Wednesday, May 04, 2005
Volcano project, a big hit in Junior High
The project was a collaboration of a new writing curriculum between science teachers Amy Gillan and Ellen Farnham. Students were asked to design a working model of one of three volcano types composite or stratovolcanoes, shield and cinder cone.
The project culminated studies the pupils conducted for two weeks.
No matter how simple or elaborate the models were made, the end results were always the same to make a volcanic eruption. Some students used basic soda powder and vinegar, while others used more thought-provoking means.
The team of E.W. Cating and Ethan Miller built a shield volcano and used a bicycle pump to create pressure for an eruption, which released the pressurized air with a valve.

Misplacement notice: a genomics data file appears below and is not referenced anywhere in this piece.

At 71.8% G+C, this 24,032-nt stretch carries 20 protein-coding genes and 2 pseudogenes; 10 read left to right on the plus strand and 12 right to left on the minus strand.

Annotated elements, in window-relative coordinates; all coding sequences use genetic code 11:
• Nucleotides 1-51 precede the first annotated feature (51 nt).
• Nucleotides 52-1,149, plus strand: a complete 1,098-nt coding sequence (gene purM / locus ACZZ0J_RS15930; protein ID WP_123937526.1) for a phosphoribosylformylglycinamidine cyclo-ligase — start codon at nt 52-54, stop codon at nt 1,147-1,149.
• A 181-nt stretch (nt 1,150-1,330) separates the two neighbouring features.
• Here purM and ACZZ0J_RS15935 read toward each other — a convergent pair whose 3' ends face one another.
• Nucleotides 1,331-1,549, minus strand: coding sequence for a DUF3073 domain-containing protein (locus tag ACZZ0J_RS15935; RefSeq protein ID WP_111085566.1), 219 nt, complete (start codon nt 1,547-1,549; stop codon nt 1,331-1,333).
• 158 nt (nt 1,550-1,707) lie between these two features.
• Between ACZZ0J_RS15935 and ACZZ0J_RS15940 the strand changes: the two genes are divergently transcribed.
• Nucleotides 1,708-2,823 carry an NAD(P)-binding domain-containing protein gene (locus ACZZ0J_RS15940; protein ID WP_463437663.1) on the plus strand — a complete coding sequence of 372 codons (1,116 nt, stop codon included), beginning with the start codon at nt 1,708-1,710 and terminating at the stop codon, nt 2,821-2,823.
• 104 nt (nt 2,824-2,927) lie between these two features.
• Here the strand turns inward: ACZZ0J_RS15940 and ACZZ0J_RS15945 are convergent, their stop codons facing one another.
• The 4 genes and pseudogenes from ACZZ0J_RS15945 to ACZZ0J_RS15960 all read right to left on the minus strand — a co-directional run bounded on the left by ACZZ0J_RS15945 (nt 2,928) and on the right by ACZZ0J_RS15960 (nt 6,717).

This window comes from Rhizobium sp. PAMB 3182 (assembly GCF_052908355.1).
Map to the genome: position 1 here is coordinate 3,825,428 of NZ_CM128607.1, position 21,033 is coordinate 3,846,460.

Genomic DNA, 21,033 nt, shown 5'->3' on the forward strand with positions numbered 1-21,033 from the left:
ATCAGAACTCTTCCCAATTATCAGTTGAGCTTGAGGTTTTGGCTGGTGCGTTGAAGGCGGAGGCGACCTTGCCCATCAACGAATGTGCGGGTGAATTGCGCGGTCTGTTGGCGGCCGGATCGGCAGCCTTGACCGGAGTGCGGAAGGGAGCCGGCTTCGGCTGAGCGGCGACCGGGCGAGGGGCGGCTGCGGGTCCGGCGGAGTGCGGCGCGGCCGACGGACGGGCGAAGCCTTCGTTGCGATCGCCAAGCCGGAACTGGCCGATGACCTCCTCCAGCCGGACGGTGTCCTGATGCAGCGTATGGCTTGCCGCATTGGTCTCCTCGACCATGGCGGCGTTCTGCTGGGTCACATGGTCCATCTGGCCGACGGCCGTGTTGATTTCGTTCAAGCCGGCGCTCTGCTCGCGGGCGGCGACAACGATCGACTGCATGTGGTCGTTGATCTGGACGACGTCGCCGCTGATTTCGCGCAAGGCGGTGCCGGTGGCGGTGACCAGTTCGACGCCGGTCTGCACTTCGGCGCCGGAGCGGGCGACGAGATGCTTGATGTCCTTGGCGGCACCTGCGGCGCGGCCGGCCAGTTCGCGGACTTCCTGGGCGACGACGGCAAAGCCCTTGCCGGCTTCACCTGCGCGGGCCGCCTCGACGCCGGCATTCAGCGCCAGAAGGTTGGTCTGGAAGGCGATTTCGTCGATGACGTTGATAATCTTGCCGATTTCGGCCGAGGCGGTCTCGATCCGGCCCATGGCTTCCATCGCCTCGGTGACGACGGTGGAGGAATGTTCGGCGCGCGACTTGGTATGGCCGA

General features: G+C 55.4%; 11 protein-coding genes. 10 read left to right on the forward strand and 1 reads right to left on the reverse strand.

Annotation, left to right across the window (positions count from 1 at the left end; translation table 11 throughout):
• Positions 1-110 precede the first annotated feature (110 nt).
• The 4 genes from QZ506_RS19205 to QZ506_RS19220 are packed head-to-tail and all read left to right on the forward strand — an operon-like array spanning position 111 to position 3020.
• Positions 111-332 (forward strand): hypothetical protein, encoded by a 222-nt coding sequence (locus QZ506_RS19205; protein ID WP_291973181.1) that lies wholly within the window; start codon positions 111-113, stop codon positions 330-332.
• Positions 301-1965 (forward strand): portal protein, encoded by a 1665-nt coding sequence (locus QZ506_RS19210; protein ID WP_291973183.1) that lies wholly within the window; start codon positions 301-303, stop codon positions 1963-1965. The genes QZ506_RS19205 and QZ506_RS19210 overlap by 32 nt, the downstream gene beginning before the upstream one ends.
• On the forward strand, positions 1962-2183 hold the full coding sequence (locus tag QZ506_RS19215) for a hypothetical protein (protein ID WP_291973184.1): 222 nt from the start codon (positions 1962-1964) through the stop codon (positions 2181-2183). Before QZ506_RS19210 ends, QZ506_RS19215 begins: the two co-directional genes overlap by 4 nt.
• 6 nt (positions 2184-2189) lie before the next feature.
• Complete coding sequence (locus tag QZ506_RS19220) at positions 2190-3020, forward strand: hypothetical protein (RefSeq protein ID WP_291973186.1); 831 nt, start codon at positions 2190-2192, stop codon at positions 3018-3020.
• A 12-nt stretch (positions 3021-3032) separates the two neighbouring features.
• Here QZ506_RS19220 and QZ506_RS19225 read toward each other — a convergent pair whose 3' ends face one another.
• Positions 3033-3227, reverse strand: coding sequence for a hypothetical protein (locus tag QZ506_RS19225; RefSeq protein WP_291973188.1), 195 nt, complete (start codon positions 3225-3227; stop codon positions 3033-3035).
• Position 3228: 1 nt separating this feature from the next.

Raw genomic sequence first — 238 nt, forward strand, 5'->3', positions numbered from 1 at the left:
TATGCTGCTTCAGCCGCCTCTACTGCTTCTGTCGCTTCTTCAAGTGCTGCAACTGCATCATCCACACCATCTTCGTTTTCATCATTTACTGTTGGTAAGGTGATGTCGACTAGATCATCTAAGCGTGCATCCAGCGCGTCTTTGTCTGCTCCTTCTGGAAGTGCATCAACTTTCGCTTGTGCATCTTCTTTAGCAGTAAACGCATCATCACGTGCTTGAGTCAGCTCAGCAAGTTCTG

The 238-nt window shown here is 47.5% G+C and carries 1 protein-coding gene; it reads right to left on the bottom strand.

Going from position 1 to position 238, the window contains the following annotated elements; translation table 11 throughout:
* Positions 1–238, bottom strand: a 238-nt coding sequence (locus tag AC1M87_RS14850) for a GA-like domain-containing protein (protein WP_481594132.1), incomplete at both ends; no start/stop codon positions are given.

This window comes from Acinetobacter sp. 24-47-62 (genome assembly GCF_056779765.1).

There were also foam insulation built and painted volcanos.
Some designs also included miniature communities, gardens and farms. Not all volcanoes produced a successful eruption.
“When some of the volcanos were erupted, they fell apart,” Gillan said.
Many of the students like Billy Jones found recipes for homemade clay or, as Jones called it, homemade “Playdough.”
Some pupils were creative with the type of materials used to construct a visual eruption, like using Classic Coke mixed with fruit flavored Mentos.
“Most used baking soda, vinegar, a little bit of dishwashing liquid and red food coloring,” Gillan said.
Such a first-time learning lesson helped excite the students about science, Gillan said. “Kids that normally don’t do well in science have excelled in this.”